From there, you’ll know how much money you can afford to put towards your credit card debt on a monthly basis. That will inform how long it will take to get your debt paid off.
To help you pay off your credit card debt, you can access our Get Out of Debt course for free.
Buying a home
The first step to buying a home is to get your credit score above 620. That will allow you to qualify for a conventional loan. Next, determine the value of the home you’d like to buy. Even though it’s possible to buy a home without a big down payment, it’s wise to plan for at least 10% down.
If you’ve decided you’re going to buy a $500,000 home, you need to save $50,000 for a down payment. Next, figure out how much you can save towards that goal on a monthly basis. Finally, determine how many months it will take you to get to $50,000. If you save $2,000 a month, it will take you just over two years.
If you’d like to dig deeper in this, check out our Buying Your Next House course.
Becoming an investor
Perhaps it’s your desire to become a rich and successful investor. The first step is to determine what type of investor you are (conservative, moderate, or aggressive). You figure that out by completing a risk tolerance profile. That profile will also give you the appropriate asset allocation (mix of investments).
From there, you’ll figure out how much you can afford to invest on a monthly basis. Next you’ll think about your investing time horizon (how long you have to invest) which is normally broken out into short-term (zero to three years), mid-term (three to 10 years), and long-term (10+ years).
From there, you’ll choose the proper accounts:
Short-term: Checking, savings, money market accounts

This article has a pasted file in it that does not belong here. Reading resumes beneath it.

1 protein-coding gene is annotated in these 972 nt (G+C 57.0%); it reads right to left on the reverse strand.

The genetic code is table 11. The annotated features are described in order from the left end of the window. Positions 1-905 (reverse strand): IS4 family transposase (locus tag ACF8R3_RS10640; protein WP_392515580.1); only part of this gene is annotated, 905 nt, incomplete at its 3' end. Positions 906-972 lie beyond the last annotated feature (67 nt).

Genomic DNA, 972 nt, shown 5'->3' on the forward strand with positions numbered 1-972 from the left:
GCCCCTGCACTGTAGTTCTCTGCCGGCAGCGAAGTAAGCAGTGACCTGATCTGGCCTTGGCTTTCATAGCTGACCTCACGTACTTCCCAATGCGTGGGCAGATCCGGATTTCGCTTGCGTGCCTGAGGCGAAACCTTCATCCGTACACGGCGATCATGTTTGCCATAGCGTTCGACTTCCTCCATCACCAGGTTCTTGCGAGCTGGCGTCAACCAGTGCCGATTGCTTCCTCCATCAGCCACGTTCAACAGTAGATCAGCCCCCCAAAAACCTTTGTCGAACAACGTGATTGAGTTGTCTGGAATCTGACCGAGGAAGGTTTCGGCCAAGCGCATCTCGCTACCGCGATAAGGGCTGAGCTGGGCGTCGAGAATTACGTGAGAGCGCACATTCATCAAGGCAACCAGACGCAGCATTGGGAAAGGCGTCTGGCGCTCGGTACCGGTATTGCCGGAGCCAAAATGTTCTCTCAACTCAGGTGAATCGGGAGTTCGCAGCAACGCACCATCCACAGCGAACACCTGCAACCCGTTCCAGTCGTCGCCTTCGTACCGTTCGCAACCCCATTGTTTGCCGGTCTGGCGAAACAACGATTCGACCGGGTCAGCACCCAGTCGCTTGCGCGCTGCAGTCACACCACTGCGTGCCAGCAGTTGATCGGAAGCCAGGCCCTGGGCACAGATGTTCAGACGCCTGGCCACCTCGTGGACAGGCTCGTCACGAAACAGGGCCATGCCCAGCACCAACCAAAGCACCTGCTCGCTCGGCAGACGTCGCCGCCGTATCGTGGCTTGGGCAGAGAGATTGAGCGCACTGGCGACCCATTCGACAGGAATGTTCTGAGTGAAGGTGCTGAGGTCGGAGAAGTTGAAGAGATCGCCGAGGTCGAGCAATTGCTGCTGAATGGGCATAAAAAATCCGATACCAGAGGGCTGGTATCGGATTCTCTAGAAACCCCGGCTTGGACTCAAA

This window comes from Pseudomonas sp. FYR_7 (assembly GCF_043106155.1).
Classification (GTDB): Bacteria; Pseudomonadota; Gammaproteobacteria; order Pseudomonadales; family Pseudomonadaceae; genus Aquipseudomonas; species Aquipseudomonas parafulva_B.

Mid-term: Taxable brokerage accounts
Long-term: Taxable brokerage accounts and qualified accounts (IRAs, Roth IRAs, 401(k)s)
Again, our Certified Partner OnTrajectory can help you put solid numbers to your desires.
Another one of our Certified Partners, M1 Finance, is a great platform for helping you invest.
Saving for college costs
Helping your kids graduate from school without no debt is an amazing goal. That being said, please make sure you’re on track to meet your financial goals and objectives before you start saving for your kid’s college.
The first step is to determine the total amount you’d like to provide to them. Next, figure out how long you have to save (if your child is three, you’ve got 15 years). Based on that information, you’ll know how much you’ll need to be saving every month.
There are a lot of accounts you can use:
- 529 plans are accounts designed specifically for paying the cost of education. Check out SavingForCollege.com for detailed information on all things 529 plans and college savings
- Taxable brokerage accounts can be used
- Roth IRAs can also be used
On a side note, if you’d like to help your kids be good with money, check out our Teaching Kids about Money course.
Closing and resources
Hopefully this has been helpful to you. One of the keys to succeeding financially is to start thinking of yourself as the CEO of your financial life. While you don’t need to do everything (think filing your taxes), you need to take an active interest in everything. Going through a proper goal-setting process will help you set your intention and get on the right track.
You’re capable of succeeding financially. Get to work.
If you’d like some additional help, check out our Academy Coaching program.
OnTrajectory is a helpful tool in modeling your financial future.
M1 Finance is a great and affordable resource for opening important financial accounts.
SavingForCollege.com will help answer your college savings questions.
If you’re ready to take control of your financial life, check out our DIY Financial Plan course.
Connect with one of our Certified Partners to get any question answered.